World Malaria Day is observed every year on 25 April. The disease, which thrives mainly in tropical countries, is transmitted to humans by certain types of mosquitoes. According to the World Health Organization, “World Malaria Day is an opportunity to highlight the need for sustained investment and sustained political commitment to the prevention and control of malaria. It was established by WHO member states during the 2007 World Health Assembly.”

World Malaria Day: Symptoms of Malaria

Symptoms of malaria usually begin within 10-15 days after the bite of an infected mosquito. According to WHO, “The most common early symptoms of malaria are fever, headache and chills. Symptoms may be mild for some people, especially those who have had a previous malaria infection. Because some of the symptoms of malaria are non-specific occur, so early detection is important.”

WHO lists some serious symptoms of malaria:

– extreme tiredness and fatigue
– impaired consciousness
– multiple convulsions
– Difficulty in breathing
– dark or bloody urine
Jaundice (yellowing of the eyes and skin)
– abnormal bleeding

“People with severe symptoms should get emergency care right away. Getting treated early for mild malaria can prevent the infection from becoming serious. Malaria infection during pregnancy can also lead to preterm labor or a low birth weight baby.” delivery,” shares WHO.

How to differentiate between Covid-19, H3N2 Influenza and Malaria

Since the symptoms of malaria are often similar to those of most other flus, it can be difficult to differentiate, especially during this flu season. Dr Vijay Kumar Gurjar, Senior Consultant and Head, Department of Geriatric Medicine, Primus Super Specialty Hospital, New Delhi, said, “Amidst the spurt in viral flu infections, it can be challenging to distinguish whether the fever and body aches experienced by individuals Covid-19 is caused by H3N2 influenza, or mosquito-borne malaria. While the Covid-19 pandemic is estimated to be on the verge of becoming endemic, the country has also recently seen a significant increase in H3N2 influenza cases. And, once the monsoon hits the ground, the malaria outbreak could increase in the coming days.”

Despite the different modes of transmission, the primary symptoms of these diseases are similar, starting with fever and body aches. Dr. Gurjar says, however, that closely monitoring individual symptoms with slight differences can be beneficial in differentiating between COVID-19, H3N2 influenza, and malaria.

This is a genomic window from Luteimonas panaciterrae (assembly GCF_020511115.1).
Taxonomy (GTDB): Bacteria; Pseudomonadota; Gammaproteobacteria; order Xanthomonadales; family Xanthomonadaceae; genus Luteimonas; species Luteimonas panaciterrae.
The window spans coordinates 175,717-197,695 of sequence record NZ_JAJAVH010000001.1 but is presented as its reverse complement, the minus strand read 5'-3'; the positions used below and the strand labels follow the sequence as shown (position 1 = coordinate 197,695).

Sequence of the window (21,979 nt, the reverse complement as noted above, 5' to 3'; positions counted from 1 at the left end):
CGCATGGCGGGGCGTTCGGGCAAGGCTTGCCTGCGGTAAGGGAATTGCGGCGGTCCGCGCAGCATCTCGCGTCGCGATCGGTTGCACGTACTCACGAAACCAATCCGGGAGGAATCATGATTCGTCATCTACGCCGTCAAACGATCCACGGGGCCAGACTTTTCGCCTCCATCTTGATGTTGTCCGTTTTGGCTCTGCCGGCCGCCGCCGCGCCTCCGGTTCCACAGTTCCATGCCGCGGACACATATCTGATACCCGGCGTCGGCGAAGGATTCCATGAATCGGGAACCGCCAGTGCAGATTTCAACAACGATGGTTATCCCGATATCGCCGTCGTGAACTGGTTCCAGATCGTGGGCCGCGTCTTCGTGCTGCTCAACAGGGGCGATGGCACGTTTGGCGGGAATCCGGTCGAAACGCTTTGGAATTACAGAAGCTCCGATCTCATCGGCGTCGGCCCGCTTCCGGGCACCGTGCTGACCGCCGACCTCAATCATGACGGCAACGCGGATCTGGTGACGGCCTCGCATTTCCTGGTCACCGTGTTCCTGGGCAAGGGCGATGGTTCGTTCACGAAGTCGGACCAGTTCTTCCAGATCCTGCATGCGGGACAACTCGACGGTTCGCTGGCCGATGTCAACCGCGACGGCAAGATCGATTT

Dr. Vijay Kumar Gurjar lists the following points to differentiate the three:

1. Transmission Mode: Malaria is different from COVID-19 and H3N2 in that it does not spread from person to person. This is because the Plasmodium parasite that causes malaria is transmitted through the bite of infected female Anopheles mosquitoes. In contrast, the SARS-CoV-2 virus responsible for COVID-19 is primarily spread through respiratory droplets, while the H3N2 influenza virus can spread both through respiratory droplets and contact with contaminated surfaces.

2. Characteristics that make a difference: Apart from some similar symptoms like fever, headache and body aches, there are also many symptoms which are quite different in case of three. With malaria, major symptoms include chills, muscle pain, nausea and vomiting, and if left untreated can be severe and debilitating resulting in complications such as anemia, kidney failure, and cerebral malaria , which can be life threatening. Whereas in case of COVID-19 and H3N2 influenza, the primary symptoms are fever, cough, fatigue, sore throat and runny nose. However, additional symptoms such as loss of taste or smell and shortness of breath are also seen in COVID-19.

3. Incubation Period: The length of the incubation period plays an important role in differentiating between these diseases. Symptoms of COVID-19 typically appear between 2 and 14 days after exposure, with an average incubation time of 5–6 days. In contrast, the H3N2 flu virus has an incubation period of 1–4 days, while the incubation period for malaria can range from 7 days to several months.

4. Treatment Methods: Malaria is usually treated with anti-malarial drugs, along with effective measures to prevent the spread of mosquitoes. In contrast, COVID-19 requires a multipronged approach including medication, supportive care and vaccination. On the other hand, H3N2 influenza is managed using antiviral agents along with symptomatic treatment to reduce fever, cough, and sore throat.

5. Tests that determine infection: Specific diagnostic tests are available to determine the type of infection responsible for the similar symptoms from the three different diseases. The most commonly used method for the detection of malaria is microscopic examination of blood smears, which is based on the detection of malarial parasites in red blood cells. Alternatively, rapid diagnostic tests that detect malaria antigen in blood samples are widely used because of their ease of use and rapid turnaround times. H3N2 influenza is usually diagnosed using antigen tests that detect viral antigens in respiratory secretions, while PCR-based tests can provide more accurate results. The diagnosis of Covid-19 relies heavily on PCR-based tests that detect viral RNA in respiratory secretions.

As Dr Vijay Kumar Gurjar explains, people need to consult a doctor at the earliest and get tested enough to know what type of flu they have.

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